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Letting agent accused of charging tenants hundreds to view properties

2-minute read

Letting agent accused of charging tenants hundreds to view properties
Josh Hall

Josh Hall

3 December 2018

A BBC investigation claims that a letting agent is charging tenants as much as £300 just to view a property.

The Victoria Derbyshire programme spoke to prospective tenants who’d dealt with the agency, and who had been asked to pay a ‘refundable’ deposit in order to a view a property.

  • When does the ban on letting fees begin?

But in addition to the charge, several of the tenants said they had not been able to recover the ‘deposit’ after the viewing had taken place.

Is charging tenants to view a property against the law?

The BBC cites the Competition and Markets Authority guidance on letting agencies, which states that requiring a deposit from a tenant “before they have been given the opportunity to inspect the property or the tenancy agreement” could be unlawful.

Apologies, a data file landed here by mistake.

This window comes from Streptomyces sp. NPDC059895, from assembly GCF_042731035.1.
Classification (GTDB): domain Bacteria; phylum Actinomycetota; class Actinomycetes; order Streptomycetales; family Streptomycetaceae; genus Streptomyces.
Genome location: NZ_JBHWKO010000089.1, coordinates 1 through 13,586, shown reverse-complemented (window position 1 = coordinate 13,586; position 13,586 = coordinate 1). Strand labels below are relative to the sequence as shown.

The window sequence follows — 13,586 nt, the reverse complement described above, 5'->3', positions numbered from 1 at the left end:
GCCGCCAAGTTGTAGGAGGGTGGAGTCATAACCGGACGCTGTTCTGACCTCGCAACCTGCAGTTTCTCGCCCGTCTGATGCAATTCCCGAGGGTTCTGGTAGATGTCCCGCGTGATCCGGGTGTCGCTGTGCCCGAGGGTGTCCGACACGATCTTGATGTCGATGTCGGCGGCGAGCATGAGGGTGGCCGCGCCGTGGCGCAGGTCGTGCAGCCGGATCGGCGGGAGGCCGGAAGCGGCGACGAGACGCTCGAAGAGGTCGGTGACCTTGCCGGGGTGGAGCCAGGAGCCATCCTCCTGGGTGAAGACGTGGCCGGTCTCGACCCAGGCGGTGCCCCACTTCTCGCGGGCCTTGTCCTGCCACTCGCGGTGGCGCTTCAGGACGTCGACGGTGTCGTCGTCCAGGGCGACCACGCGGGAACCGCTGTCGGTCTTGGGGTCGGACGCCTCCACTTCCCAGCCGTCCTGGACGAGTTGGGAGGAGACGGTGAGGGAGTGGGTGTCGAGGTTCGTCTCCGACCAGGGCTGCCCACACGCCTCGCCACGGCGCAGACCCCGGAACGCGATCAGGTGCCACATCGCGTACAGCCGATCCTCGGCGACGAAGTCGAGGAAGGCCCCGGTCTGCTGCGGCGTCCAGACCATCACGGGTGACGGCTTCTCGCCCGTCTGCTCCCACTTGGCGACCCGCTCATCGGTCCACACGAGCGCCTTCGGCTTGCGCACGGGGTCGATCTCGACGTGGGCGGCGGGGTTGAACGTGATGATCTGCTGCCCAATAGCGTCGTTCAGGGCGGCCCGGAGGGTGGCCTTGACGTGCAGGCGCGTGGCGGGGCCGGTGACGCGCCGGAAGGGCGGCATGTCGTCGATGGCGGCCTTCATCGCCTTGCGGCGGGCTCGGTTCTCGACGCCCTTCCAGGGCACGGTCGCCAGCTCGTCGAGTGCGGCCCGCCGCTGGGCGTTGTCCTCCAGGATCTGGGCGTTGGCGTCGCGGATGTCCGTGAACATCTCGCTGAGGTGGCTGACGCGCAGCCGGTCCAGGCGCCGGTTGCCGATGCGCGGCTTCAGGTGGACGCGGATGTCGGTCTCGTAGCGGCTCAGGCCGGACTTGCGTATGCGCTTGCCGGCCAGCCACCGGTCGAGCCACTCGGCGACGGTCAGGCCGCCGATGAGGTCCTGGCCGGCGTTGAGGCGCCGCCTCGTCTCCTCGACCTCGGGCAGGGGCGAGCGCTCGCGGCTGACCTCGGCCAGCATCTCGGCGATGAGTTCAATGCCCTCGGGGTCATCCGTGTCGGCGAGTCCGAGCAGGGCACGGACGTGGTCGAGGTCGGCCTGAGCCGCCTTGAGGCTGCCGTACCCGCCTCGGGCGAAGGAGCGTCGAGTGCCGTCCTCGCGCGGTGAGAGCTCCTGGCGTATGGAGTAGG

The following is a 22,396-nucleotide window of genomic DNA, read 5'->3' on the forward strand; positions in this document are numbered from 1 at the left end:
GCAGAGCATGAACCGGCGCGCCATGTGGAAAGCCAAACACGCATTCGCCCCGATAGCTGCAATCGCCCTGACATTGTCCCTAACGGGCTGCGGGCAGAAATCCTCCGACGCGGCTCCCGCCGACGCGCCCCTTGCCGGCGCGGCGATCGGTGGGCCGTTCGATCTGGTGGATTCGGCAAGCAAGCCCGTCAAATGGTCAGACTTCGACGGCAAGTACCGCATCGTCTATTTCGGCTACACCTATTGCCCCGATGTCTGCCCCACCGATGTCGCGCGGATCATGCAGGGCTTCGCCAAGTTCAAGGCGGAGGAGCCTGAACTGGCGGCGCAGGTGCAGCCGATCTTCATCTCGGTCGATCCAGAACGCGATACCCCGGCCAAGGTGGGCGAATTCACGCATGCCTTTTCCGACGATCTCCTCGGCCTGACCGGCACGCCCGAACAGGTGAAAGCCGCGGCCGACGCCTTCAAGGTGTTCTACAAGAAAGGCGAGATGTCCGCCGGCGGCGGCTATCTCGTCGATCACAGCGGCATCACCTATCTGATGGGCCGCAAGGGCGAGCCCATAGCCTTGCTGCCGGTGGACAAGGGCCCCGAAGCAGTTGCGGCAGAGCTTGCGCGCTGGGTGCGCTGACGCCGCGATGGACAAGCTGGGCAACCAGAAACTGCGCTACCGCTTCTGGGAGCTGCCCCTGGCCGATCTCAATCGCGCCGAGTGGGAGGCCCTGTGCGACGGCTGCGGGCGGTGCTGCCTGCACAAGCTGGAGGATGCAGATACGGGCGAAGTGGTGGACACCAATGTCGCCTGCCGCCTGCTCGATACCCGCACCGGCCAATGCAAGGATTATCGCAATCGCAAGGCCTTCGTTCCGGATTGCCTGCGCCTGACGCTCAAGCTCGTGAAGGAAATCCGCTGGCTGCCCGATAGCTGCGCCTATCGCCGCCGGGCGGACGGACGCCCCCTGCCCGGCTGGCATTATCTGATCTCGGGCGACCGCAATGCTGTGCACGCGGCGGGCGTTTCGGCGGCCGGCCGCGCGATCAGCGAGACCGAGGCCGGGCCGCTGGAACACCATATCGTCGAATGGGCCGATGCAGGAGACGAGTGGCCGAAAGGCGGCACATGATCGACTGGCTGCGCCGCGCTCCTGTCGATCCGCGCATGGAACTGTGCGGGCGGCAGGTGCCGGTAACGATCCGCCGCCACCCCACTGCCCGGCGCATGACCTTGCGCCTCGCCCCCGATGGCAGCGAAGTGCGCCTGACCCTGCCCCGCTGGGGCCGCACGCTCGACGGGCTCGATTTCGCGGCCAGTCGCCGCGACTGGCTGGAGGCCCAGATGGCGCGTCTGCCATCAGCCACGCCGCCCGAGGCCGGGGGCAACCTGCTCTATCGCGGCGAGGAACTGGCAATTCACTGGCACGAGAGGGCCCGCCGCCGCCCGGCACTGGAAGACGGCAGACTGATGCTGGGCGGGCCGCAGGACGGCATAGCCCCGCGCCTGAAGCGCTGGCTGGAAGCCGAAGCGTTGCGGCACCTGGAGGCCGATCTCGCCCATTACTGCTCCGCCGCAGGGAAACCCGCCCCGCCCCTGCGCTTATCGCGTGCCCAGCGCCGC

Responding to the investigation, the agency said it made clear that the deposits were non-refundable, and stated as much on receipts given to prospective tenants. But the tenants in question say they were never told in advance that the money would not be refunded.

Letting agents should be “properly regulated”

We often hear about how landlords should be more regulated, but it's rare that experts call for greater regulation among letting agents.

In response to the investigation, MP Melanie Onn said that tenants need more rights, and suggested that the current regulations for letting agents are insufficient.

quote from Melanie Onn

“Letting agents as well as landlords should be properly regulated,” she told the BBC. “Of the 8,000 letting agents we’ve got around the country, only about half are signed up voluntarily to a code that means they will operate to the highest professional standards. That means that half of them are not.”

Promised tenant fees ban

In 2016, the government pledged to introduce a ban on letting agent fees. Under the proposed new rules, all up-front charges will be outlawed, and a cap will be placed on the deposits that agents and landlords can take.

But the legislation has been delayed several times, and has still not passed. The draft law is now in the House of Lords.

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